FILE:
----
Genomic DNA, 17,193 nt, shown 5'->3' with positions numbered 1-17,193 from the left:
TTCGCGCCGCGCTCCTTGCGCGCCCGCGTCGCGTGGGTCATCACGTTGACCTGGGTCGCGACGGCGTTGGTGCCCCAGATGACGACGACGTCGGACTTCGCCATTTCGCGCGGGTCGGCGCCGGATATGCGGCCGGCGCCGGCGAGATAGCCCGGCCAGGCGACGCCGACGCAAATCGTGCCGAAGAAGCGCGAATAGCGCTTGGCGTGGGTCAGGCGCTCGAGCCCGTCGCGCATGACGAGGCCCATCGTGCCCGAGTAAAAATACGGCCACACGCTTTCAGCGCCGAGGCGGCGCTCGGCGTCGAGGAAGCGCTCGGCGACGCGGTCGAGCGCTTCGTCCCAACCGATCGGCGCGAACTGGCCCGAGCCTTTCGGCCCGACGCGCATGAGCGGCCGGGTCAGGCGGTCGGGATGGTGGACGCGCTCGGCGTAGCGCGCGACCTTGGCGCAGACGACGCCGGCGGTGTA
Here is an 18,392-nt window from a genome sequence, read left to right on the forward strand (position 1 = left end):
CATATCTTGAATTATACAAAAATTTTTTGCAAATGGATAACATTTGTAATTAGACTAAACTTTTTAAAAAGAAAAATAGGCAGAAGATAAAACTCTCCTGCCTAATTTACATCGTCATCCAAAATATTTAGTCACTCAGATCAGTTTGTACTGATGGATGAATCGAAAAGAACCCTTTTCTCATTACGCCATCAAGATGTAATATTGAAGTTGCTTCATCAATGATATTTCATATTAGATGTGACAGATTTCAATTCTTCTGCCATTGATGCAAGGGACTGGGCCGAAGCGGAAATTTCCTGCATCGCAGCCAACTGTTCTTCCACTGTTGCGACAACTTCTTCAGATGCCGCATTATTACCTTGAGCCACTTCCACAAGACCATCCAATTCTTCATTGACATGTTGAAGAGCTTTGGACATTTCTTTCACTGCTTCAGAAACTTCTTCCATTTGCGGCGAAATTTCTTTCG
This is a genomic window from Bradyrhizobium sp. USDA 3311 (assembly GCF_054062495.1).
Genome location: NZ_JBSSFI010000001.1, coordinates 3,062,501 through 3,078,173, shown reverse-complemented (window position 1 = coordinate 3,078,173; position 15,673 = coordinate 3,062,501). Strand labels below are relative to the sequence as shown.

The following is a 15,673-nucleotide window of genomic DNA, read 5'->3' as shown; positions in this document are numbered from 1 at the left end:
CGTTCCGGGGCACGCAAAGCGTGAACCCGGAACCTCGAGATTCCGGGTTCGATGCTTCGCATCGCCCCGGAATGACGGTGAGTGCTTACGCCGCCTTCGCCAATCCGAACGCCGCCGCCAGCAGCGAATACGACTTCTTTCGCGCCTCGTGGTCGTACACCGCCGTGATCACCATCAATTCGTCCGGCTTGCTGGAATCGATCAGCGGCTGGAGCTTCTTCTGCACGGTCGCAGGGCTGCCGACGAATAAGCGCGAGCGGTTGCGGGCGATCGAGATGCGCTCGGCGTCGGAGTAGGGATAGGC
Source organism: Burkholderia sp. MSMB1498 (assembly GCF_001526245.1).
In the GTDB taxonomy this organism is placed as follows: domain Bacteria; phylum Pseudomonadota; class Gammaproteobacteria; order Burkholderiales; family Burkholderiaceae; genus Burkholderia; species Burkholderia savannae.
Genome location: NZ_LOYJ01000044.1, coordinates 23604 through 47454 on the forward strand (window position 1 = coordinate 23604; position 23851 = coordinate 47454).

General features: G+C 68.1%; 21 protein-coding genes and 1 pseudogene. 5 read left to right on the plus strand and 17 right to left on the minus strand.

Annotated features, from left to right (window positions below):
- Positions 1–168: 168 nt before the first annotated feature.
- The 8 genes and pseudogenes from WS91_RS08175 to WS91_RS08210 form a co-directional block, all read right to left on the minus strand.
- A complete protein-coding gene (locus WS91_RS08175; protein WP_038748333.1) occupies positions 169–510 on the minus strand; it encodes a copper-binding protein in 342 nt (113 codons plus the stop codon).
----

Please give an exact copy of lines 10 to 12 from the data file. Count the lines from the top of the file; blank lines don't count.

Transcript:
In the GTDB taxonomy this organism is placed as follows: domain Bacteria; phylum Pseudomonadota; class Gammaproteobacteria; order Burkholderiales; family Burkholderiaceae; genus Burkholderia; species Burkholderia savannae.
Genome location: NZ_LOYJ01000044.1, coordinates 23604 through 47454 on the forward strand (window position 1 = coordinate 23604; position 23851 = coordinate 47454).

General features: G+C 68.1%; 21 protein-coding genes and 1 pseudogene. 5 read left to right on the plus strand and 17 right to left on the minus strand.